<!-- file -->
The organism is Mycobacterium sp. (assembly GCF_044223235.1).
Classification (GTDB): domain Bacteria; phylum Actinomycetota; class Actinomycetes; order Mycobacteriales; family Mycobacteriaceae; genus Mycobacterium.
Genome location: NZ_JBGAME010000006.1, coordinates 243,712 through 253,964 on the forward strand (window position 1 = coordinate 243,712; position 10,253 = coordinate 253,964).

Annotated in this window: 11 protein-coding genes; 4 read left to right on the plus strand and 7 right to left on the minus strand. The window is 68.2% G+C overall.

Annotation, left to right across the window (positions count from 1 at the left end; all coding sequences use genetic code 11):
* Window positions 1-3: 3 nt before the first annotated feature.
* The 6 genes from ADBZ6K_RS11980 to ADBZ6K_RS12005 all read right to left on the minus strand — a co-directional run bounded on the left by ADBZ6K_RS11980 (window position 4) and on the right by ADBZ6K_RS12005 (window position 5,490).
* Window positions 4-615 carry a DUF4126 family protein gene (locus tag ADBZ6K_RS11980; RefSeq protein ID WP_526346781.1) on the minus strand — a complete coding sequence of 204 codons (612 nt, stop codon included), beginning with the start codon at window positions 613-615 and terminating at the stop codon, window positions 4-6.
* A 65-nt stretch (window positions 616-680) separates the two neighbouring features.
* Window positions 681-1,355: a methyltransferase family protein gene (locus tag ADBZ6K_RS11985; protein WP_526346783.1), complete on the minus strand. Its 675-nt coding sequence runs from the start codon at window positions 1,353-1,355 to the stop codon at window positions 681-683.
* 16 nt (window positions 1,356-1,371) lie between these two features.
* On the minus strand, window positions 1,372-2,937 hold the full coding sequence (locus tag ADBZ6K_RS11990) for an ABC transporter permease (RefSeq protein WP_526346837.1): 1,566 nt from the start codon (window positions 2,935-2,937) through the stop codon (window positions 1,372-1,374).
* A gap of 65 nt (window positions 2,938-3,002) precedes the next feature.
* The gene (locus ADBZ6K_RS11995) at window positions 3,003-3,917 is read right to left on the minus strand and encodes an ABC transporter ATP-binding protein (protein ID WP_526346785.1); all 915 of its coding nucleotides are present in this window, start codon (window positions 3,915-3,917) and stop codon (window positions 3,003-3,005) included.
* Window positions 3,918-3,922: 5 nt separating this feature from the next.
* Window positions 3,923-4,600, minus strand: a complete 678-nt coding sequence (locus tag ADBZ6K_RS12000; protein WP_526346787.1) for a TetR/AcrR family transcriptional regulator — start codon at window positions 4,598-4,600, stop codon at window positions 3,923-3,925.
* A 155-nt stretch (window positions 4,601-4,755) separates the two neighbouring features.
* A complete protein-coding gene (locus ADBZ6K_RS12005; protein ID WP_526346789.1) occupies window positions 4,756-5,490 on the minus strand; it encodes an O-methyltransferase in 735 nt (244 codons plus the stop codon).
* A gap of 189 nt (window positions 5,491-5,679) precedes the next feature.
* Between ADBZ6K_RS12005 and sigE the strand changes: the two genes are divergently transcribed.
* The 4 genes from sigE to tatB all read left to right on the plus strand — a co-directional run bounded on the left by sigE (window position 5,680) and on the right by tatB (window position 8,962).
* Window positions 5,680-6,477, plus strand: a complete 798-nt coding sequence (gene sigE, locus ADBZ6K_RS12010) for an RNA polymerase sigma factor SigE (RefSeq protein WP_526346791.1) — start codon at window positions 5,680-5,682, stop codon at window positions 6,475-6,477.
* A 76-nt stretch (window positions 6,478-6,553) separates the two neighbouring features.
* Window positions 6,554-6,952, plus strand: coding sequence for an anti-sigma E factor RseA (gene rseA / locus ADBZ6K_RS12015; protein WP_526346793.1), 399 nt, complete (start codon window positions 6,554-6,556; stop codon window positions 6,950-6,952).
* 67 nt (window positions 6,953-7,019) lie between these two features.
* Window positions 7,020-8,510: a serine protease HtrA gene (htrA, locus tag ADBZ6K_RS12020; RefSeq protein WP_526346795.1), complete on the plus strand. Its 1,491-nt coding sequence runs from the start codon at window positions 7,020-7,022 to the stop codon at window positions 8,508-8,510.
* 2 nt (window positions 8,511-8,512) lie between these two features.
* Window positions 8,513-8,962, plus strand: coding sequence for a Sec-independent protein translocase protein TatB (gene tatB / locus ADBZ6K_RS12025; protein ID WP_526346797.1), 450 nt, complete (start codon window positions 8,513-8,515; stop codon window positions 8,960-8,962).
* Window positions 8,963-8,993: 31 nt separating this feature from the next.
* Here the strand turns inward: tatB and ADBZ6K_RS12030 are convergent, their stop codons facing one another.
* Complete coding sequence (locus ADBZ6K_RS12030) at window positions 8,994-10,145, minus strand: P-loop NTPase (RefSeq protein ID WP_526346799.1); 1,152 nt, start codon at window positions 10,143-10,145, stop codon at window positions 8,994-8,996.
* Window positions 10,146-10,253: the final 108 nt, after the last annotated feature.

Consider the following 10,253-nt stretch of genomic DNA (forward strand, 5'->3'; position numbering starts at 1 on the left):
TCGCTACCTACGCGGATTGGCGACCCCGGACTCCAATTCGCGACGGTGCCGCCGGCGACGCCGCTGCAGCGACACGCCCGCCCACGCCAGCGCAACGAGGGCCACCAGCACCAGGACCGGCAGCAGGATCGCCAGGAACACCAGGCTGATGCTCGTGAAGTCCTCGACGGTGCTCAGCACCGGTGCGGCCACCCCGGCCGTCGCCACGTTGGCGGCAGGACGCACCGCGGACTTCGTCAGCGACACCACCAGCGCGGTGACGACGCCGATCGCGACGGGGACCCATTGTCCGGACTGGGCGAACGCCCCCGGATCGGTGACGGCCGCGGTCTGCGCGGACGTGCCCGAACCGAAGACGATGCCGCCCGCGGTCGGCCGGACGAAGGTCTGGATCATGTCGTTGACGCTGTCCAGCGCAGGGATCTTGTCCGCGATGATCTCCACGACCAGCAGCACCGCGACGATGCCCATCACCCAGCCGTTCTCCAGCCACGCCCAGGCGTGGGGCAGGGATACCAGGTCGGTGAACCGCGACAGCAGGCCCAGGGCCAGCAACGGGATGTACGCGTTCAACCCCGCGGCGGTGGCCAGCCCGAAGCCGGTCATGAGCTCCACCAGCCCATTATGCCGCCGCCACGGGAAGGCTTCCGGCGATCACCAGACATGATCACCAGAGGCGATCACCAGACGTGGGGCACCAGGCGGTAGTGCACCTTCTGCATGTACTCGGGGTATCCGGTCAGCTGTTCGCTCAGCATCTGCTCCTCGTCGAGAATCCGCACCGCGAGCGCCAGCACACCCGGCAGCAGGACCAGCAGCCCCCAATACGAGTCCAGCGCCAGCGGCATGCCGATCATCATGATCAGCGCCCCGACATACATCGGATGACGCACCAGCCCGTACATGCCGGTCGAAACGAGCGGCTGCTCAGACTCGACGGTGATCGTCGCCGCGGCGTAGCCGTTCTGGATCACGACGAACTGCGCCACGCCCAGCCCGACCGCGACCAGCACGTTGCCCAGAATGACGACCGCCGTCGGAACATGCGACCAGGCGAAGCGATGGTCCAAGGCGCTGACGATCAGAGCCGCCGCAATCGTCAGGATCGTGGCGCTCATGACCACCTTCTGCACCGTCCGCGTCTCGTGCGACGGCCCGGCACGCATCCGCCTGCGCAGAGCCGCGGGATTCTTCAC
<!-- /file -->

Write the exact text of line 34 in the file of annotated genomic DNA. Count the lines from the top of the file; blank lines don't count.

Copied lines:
TCGCTACCTACGCGGATTGGCGACCCCGGACTCCAATTCGCGACGGTGCCGCCGGCGACGCCGCTGCAGCGACACGCCCGCCCACGCCAGCGCAACGAGGGCCACCAGCACCAGGACCGGCAGCAGGATCGCCAGGAACACCAGGCTGATGCTCGTGAAGTCCTCGACGGTGCTCAGCACCGGTGCGGCCACCCCGGCCGTCGCCACGTTGGCGGCAGGACGCACCGCGGACTTCGTCAGCGACACCACCAGCGCGGTGACGACGCCGATCGCGACGGGGACCCATTGTCCGGACTGGGCGAACGCCCCCGGATCGGTGACGGCCGCGGTCTGCGCGGACGTGCCCGAACCGAAGACGATGCCGCCCGCGGTCGGCCGGACGAAGGTCTGGATCATGTCGTTGACGCTGTCCAGCGCAGGGATCTTGTCCGCGATGATCTCCACGACCAGCAGCACCGCGACGATGCCCATCACCCAGCCGTTCTCCAGCCACGCCCAGGCGTGGGGCAGGGATACCAGGTCGGTGAACCGCGACAGCAGGCCCAGGGCCAGCAACGGGATGTACGCGTTCAACCCCGCGGCGGTGGCCAGCCCGAAGCCGGTCATGAGCTCCACCAGCCCATTATGCCGCCGCCACGGGAAGGCTTCCGGCGATCACCAGACATGATCACCAGAGGCGATCACCAGACGTGGGGCACCAGGCGGTAGTGCACCTTCTGCATGTACTCGGGGTATCCGGTCAGCTGTTCGCTCAGCATCTGCTCCTCGTCGAGAATCCGCACCGCGAGCGCCAGCACACCCGGCAGCAGGACCAGCAGCCCCCAATACGAGTCCAGCGCCAGCGGCATGCCGATCATCATGATCAGCGCCCCGACATACATCGGATGACGCACCAGCCCGTACATGCCGGTCGAAACGAGCGGCTGCTCAGACTCGACGGTGATCGTCGCCGCGGCGTAGCCGTTCTGGATCACGACGAACTGCGCCACGCCCAGCCCGACCGCGACCAGCACGTTGCCCAGAATGACGACCGCCGTCGGAACATGCGACCAGGCGAAGCGATGGTCCAAGGCGCTGACGATCAGAGCCGCCGCAATCGTCAGGATCGTGGCGCTCATGACCACCTTCTGCACCGTCCGCGTCTCGTGCGACGGCCCGGCACGCATCCGCCTGCGCAGAGCCGCGGGATTCTTCAC